Environment: Lead Load Lofty, Lead Laws Lax | News | Pittsburgh | Pittsburgh City Paper

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Environment: Lead Load Lofty, Lead Laws Lax

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Pittsburghers, more than any other Americans, should be mad at the Environmental Protection Agency, says Jeff Ruch.

 

 

Ruch, executive director of the Washington, D.C. group Public Employees for Environmental Responsibility, says the EPA has scrapped plans requiring home-renovation workers to be certified in lead clean-up to renovate a house built before lead-based paints were outlawed.

 

Eighty percent of local houses were built before 1978, the year lead-based paints were outlawed, a greater percentage than most U.S. cities, according to the local group Healthy Home Resources. "It is a common misconception that licking paint chips is the only way that kids get lead poisoning," says HHR spokesperson Amy Stiffey. "Most of the problems come from dust that is brought up when you renovate a house."

Instead of mandating training for renovators, the EPA plans to launch a voluntary lead-education program. Ruch believes this will put 1.4 million children in urban areas at greater risk for poisoning. He points to a 2000 report from the Battelle Corporation, a Columbus, Ohio scientific research group, that found that 67 percent of renovation workers had received no instructional materials in dealing with lead hazards.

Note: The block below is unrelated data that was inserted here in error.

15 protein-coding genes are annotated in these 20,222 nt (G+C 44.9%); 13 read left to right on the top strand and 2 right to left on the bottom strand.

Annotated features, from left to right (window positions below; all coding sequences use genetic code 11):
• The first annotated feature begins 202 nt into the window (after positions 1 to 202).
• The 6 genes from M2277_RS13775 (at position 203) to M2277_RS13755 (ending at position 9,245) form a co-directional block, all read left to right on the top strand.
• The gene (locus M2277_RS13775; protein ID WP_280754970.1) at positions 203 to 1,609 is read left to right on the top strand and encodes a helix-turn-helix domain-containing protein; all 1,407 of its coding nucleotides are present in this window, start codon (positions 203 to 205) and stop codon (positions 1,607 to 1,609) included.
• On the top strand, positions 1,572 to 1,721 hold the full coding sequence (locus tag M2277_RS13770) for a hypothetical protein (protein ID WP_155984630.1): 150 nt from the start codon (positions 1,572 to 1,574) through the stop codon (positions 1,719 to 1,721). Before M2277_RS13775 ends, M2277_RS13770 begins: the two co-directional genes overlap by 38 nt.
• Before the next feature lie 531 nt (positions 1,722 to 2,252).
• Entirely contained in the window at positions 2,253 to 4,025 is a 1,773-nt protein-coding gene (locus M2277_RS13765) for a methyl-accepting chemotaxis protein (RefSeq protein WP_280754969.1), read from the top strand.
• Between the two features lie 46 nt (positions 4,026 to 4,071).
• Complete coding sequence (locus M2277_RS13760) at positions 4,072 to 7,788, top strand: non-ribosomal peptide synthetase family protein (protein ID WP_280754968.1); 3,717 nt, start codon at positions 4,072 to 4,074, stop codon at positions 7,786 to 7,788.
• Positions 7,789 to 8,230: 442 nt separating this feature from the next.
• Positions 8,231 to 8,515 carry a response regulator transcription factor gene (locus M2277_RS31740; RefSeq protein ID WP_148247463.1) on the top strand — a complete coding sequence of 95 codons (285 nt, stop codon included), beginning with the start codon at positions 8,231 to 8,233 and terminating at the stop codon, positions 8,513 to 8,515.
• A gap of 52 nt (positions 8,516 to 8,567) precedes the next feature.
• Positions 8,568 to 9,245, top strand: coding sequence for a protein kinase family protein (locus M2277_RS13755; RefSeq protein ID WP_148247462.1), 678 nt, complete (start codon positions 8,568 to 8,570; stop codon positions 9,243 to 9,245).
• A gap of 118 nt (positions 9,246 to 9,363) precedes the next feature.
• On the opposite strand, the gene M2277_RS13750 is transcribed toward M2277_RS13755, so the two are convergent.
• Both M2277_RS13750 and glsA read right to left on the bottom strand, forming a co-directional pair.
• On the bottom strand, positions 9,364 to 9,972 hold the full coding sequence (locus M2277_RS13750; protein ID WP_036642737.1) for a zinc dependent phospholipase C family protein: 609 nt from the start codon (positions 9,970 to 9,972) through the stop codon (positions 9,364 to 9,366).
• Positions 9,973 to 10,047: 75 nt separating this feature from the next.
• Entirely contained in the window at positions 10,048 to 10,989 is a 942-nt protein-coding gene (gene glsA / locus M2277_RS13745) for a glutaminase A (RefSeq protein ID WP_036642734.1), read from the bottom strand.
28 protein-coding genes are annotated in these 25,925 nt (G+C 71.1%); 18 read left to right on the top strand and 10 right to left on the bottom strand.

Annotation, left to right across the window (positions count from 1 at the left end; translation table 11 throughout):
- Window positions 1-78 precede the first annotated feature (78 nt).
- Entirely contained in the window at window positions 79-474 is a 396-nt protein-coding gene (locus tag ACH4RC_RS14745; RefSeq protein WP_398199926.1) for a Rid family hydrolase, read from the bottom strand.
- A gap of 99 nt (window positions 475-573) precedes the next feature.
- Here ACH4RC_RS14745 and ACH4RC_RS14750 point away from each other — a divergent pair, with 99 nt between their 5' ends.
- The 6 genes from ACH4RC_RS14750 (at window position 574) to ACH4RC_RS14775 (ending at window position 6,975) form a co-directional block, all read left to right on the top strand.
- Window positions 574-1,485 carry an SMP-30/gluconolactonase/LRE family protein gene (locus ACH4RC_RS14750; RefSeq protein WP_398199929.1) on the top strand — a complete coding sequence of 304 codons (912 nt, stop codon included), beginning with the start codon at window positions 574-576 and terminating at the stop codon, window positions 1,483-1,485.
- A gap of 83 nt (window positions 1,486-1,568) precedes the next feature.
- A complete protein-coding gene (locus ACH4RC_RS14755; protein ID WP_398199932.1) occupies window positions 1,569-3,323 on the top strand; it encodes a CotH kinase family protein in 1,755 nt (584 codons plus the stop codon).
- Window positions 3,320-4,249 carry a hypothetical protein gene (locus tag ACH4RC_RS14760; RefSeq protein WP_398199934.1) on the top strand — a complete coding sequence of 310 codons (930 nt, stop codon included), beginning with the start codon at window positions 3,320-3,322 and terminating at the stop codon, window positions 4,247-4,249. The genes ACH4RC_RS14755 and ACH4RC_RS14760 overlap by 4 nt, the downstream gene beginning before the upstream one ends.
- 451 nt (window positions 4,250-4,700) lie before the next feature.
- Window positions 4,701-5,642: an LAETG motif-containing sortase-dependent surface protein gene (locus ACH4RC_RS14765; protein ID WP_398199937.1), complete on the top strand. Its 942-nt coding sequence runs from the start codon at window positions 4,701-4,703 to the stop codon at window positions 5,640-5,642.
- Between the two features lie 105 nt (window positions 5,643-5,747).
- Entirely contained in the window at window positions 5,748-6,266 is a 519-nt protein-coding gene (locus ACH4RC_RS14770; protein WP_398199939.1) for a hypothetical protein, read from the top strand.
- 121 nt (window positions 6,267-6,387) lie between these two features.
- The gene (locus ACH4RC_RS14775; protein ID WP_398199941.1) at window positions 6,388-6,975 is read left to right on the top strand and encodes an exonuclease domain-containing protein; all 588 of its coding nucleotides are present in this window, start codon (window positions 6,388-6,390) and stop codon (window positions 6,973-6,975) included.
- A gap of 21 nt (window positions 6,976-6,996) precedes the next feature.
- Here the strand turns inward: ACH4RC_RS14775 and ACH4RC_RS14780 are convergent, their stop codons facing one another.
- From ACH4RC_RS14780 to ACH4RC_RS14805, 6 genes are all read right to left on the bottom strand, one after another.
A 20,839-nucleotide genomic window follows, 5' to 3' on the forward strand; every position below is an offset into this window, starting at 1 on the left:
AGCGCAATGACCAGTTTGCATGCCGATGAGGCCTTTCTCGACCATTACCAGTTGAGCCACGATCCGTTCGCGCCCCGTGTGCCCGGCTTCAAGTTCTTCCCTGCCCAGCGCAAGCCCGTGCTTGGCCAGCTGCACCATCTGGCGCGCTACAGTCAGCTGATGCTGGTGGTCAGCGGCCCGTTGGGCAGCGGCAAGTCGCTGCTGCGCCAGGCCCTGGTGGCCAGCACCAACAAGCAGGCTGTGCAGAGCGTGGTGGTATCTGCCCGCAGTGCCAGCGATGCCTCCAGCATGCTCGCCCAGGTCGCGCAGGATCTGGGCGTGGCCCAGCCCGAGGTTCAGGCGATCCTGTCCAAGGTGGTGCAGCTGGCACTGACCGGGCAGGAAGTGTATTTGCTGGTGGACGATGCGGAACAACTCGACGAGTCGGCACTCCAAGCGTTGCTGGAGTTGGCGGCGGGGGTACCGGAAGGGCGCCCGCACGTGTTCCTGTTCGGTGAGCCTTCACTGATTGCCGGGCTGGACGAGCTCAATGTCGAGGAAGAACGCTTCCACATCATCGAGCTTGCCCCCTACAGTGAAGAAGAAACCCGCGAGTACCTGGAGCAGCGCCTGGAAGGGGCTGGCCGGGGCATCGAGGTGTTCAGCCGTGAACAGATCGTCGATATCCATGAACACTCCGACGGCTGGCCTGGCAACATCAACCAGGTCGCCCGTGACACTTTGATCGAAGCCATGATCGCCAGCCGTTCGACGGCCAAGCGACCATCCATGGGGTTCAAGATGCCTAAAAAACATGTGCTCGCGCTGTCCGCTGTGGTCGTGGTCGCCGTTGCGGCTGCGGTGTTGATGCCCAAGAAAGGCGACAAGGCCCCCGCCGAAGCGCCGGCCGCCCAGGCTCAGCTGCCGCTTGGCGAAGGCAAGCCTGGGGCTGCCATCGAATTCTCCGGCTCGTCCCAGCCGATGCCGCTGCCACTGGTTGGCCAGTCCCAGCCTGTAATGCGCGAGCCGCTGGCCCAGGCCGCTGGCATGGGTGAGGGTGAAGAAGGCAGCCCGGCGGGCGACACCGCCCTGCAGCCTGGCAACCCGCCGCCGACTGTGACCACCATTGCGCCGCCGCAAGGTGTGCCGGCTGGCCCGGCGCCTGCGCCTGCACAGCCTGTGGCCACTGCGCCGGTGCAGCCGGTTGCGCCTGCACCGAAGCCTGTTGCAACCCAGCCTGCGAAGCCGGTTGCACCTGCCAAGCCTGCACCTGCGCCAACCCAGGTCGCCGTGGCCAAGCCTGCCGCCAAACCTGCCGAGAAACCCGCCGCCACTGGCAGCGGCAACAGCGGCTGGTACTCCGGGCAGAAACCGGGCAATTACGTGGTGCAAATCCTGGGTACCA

"Without a sliver of evidence that a volunteer approach would work, the EPA has balked at the last step needed to protect children and renovation workers in urban areas," Ruch says. He calls the EPA move not just dangerous but illegal, since the 1992 Toxic Substance Control Act had called for renovator training by October 1996. Not only is the EPA more than eight years behind schedule, says Ruch, but the law requires a written explanation for such delays.

 

Enesta Jones, EPA spokesperson, denies any violation of the 1992 act. She says the agency's new policy on lead is not illegal and that it will not increase the dangers of lead poisoning. She describes the voluntary program as "an aggressive education and outreach campaign" targeting both renovation companies and consumers. Free-market forces -- consumer pressure -- will work in the program's favor, she explains.

 

Ruch finds the notion that consumer education and free-market forces will lead to less lead poisoning "really stupid."

 

"The notion that they have a concern about public health," he concludes, "is belied by their actions."

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